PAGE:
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CraigMahony

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 #16 
Yes Juerg I accept all this. However, I do not see that it applies to a 100m runner doing maximum velocity or acceleration repetitions that last 6 seconds or less. It would apply when the distances are longer and the time taken greater, eg if they were doing speed endurance or tempo repetitions where or if they were doing speed sessions for middle distance.

All the examples so far have been 20 seconds or 30 seconds. These are not pure sprints. (Apologies to any 400m out there)

What I am most interested in is if a Moxy can be used to determine the recovery of 30 - 60m sprints for maximum velocity or acceleration and thus requiring the highest muscular recruitment they can generate. Traditionally, sprint athletes take a long recovery because of 'neuromuscular' fatigue. As you mentioned Juerg, there are various things that cause an inhibition to muscular contraction. Will there be anything inhibiting muscular contraction, eg Pi, after SmO2 has recovered to its highest value? Will an athlete be ready to run another 30m - 60m repetition for maximum velocity / acceleration after SmO2 recovery has peaked at its highest value.(As opposed to a HIT repetition for improvement of metabolic processes). 

Another idea is should the athlete take longer breaks to make sure that the O2 metabolism is reduced as that is what it will be like in an actual race?
juergfeldmann

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 #17 
Craig. I  do not know and have no answer to all this great points. There is  very  few  if any  published  data  out  in this  directions. So   I can not give you an answer  and back it up  from an accepted source.
 We  internally just  do some specific  ideas and try  to get a handle on this  questions but not confirmed  and not  backed up  so  nothing to go about  than just asses ,  try out  re asses  and that's what we  do since many years. Many of  the loads  of  6  sec    +-  are important  issue  in sports like ski jumping or Nordic  combine or tennis  or  ice hockey or  any training  like  for  shot  put  or  other similar  sports. So less for the  race day but training  for the training  to improve efficiency  and effect of  workouts.   so we looked for us  at  the   rest  in between jumps  to have the best  and   most   optimal  situation  at the take of.  There we  have some ideas  but not  confirmed  at all. I  use   many of our  ideas on here, once I  can find confirmations  from accepted sources independent  for what we  do. So  we may have to wait  a few more  month or years before we have  decent  answer on this.
juergfeldmann

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Posts: 1,501
 #18 
This  thread  created a lot of  email reactions. Here one  part  we look at based on actual  accepted  research.
 It is a gain as you can see a direct connection to respiration.

Resynthesis of creatine phosphate in human muscle after exercise in relation to intramuscular pH and availability of oxygen.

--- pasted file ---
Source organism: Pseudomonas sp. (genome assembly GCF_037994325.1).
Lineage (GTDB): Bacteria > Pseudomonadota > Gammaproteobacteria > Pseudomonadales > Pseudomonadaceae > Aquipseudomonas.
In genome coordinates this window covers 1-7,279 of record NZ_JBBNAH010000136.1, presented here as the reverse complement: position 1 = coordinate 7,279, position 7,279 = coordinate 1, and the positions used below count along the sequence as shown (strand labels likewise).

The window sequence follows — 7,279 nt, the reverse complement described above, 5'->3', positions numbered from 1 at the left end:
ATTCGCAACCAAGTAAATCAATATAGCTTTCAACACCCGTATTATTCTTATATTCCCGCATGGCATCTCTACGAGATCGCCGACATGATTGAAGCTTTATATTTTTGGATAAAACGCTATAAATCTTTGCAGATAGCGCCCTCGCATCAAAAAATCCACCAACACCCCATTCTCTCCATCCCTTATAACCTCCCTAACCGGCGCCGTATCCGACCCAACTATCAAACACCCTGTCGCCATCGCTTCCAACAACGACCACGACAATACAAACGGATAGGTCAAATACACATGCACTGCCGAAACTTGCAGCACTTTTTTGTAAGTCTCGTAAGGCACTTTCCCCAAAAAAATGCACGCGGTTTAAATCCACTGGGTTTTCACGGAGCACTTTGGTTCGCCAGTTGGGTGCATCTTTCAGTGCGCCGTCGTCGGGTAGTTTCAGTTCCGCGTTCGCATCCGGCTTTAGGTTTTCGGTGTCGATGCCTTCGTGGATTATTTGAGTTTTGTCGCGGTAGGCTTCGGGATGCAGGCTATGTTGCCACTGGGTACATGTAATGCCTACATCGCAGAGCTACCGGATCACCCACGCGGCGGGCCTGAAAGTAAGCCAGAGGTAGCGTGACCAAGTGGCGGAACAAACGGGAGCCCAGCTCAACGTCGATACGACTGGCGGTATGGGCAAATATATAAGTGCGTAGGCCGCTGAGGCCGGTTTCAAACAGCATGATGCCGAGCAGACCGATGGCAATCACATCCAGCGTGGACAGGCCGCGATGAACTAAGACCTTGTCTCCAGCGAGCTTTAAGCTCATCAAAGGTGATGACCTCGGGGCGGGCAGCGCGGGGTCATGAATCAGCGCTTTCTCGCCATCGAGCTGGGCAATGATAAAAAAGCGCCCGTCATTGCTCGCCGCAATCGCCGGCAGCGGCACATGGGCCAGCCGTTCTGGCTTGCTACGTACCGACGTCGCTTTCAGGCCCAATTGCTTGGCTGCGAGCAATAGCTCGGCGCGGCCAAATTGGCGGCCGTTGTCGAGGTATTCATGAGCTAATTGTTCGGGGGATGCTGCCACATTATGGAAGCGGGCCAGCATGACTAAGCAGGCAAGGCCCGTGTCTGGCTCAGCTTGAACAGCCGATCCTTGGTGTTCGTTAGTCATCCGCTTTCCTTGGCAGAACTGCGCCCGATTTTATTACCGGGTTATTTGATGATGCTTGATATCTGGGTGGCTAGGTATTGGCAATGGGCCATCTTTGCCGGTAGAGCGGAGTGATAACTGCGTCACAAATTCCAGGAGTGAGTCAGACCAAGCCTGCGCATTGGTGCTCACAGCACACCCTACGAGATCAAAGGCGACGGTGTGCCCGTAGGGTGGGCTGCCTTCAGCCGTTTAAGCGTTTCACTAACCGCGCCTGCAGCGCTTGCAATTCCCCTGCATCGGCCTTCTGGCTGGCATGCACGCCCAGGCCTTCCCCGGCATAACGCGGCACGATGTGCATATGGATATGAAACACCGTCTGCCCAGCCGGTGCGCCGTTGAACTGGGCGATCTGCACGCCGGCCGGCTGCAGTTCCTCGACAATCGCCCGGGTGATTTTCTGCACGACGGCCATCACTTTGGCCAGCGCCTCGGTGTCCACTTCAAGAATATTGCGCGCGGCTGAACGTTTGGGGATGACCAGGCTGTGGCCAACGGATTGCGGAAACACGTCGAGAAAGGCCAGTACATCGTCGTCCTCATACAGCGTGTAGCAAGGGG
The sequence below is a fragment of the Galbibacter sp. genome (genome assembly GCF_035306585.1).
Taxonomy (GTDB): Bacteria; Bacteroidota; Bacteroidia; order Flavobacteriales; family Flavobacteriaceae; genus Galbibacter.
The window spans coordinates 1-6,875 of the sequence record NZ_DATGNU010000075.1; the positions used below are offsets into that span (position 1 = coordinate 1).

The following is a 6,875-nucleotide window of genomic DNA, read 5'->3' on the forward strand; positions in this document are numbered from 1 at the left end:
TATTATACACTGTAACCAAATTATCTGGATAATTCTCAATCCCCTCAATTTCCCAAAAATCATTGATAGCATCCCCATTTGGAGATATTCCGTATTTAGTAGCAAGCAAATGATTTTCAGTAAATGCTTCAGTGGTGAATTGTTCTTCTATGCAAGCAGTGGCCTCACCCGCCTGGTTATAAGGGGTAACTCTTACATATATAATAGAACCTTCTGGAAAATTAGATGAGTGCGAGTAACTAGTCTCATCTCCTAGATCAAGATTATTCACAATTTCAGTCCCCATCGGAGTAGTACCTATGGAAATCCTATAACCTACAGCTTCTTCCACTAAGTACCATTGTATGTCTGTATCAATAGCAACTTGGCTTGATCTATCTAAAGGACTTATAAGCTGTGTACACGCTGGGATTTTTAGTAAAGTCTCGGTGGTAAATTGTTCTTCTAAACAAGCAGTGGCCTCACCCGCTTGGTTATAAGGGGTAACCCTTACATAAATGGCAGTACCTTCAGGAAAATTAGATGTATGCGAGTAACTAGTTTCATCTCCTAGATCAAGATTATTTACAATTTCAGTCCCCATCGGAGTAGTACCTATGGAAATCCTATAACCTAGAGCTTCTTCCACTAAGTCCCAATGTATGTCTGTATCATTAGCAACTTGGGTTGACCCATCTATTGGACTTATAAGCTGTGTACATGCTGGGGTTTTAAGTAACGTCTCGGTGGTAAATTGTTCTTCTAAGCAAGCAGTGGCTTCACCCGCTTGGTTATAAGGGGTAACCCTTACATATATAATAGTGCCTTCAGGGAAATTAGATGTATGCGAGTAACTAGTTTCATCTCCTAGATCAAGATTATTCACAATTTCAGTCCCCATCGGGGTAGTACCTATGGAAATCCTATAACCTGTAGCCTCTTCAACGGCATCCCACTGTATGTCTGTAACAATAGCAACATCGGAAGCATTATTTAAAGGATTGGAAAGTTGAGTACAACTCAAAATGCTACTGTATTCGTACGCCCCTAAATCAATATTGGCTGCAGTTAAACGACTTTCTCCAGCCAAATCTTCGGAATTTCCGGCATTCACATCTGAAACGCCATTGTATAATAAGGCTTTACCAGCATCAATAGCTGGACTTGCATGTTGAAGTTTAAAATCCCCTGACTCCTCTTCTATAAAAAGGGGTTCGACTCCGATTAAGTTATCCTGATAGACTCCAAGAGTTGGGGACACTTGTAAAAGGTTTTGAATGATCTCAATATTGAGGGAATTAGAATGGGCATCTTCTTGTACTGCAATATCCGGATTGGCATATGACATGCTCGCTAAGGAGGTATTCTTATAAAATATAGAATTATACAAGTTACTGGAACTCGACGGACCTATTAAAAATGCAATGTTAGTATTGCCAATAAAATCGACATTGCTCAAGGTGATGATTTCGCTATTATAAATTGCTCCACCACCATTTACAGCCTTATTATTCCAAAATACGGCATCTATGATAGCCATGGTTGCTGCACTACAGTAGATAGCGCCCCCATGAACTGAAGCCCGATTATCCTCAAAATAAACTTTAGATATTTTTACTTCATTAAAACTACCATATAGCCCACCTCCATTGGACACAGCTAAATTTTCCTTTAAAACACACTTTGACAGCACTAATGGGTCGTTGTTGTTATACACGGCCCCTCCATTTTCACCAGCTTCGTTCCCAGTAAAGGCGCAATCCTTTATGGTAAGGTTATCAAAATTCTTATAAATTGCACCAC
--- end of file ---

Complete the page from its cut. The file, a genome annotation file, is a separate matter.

Sahlin KHarris RCHultman E.

Abstract

After exhaustive exercise the muscular store of creatine phosphate (CP) is almost completely depleted. The resynthesis of CP during recovery normally occurs rapidly, but is totally inhibited if the local circulation to the muscle is occluded. The limiting factor for CP resynthesis which could be a low intramuscular pH or availability of oxygen has been investigated in the present study. Biopsies from musculis quadriceps femoris of man were analyzed for pH, ATP, ADP, CP, creatine, lactate and pyruvate. It was shown that resynthesis of CP only occurs when the blood supply to the muscle is intact. From this it was concluded that the creatine kinase reaction is at a steady state or at equilibrium during the period of recovery. The influence of oxygen on the resynthesis of CP was investigated by incubating muscle samples taken after a fatiguing isometric contraction in atmospheres of oxygen and nitrogen, respectively. During 15 min incubation in oxygen CP was resynthesized from a starting value of 4% to 68% of the normal value at rest. No resynthesis was observed when parallel muscle samples were incubated for the same time in nitrogen.

 It is suggested that the initial fast phase of CP resynthesis is limited by the availability of oxygen whereas the subsequent slow phase is limited by the hydrogen ion transport out from the muscle.

PMID:

 Initial phase we use SmO2  respectively  O2Hb  reactions in combination with tHb

. For the slow   second phase we look at  EtCO2 levels  ( normocanic or  even hypocapnic  as  a part of  H +  balance in combination

juergfeldmann

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Posts: 1,501
 #19 
Answer is  YES. to the  question. Can  MOXY  show  this  statements 
 

 It is suggested that the initial fast phase of CP resynthesis is limited by the availability of oxygen whereas the subsequent slow phase is limited by the hydrogen ion transport out from the muscle.

PMID:

Here   some internal studies    we use for workouts.

3 different all out loads. Look first the statement of  blood flow needed  to get O2 in  to recovery Cr.P.

3 sets  thb   like  15 Crp.jpg 

Draw  the SmO2 trend in this graph.



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